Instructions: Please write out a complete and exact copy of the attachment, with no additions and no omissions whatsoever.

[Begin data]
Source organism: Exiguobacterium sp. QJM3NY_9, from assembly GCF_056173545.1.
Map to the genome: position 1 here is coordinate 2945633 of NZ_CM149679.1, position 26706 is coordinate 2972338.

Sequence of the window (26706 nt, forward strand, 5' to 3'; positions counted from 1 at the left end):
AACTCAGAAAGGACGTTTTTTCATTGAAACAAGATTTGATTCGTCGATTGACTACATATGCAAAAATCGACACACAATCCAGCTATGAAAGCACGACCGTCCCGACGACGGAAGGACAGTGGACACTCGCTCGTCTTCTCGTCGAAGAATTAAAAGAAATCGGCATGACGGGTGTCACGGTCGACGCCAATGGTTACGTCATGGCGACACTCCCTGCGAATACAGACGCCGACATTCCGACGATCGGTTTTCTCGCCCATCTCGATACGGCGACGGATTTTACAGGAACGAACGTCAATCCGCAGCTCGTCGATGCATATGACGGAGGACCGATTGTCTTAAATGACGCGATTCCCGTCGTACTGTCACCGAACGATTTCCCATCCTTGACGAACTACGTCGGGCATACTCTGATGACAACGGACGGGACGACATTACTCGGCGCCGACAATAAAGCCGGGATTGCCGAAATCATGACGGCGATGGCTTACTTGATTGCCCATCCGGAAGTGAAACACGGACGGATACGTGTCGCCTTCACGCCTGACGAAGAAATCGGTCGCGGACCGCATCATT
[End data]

Source organism: Exiguobacterium sp. QJM3NY_9, from assembly GCF_056173545.1.
Map to the genome: position 1 here is coordinate 2945633 of NZ_CM149679.1, position 26706 is coordinate 2972338.

Sequence of the window (26706 nt, forward strand, 5' to 3'; positions counted from 1 at the left end):
AACTCAGAAAGGACGTTTTTTCATTGAAACAAGATTTGATTCGTCGATTGACTACATATGCAAAAATCGACACACAATCCAGCTATGAAAGCACGACCGTCCCGACGACGGAAGGACAGTGGACACTCGCTCGTCTTCTCGTCGAAGAATTAAAAGAAATCGGCATGACGGGTGTCACGGTCGACGCCAATGGTTACGTCATGGCGACACTCCCTGCGAATACAGACGCCGACATTCCGACGATCGGTTTTCTCGCCCATCTCGATACGGCGACGGATTTTACAGGAACGAACGTCAATCCGCAGCTCGTCGATGCATATGACGGAGGACCGATTGTCTTAAATGACGCGATTCCCGTCGTACTGTCACCGAACGATTTCCCATCCTTGACGAACTACGTCGGGCATACTCTGATGACAACGGACGGGACGACATTACTCGGCGCCGACAATAAAGCCGGGATTGCCGAAATCATGACGGCGATGGCTTACTTGATTGCCCATCCGGAAGTGAAACACGGACGGATACGTGTCGCCTTCACGCCTGACGAAGAAATCGGTCGCGGACCGCATCATT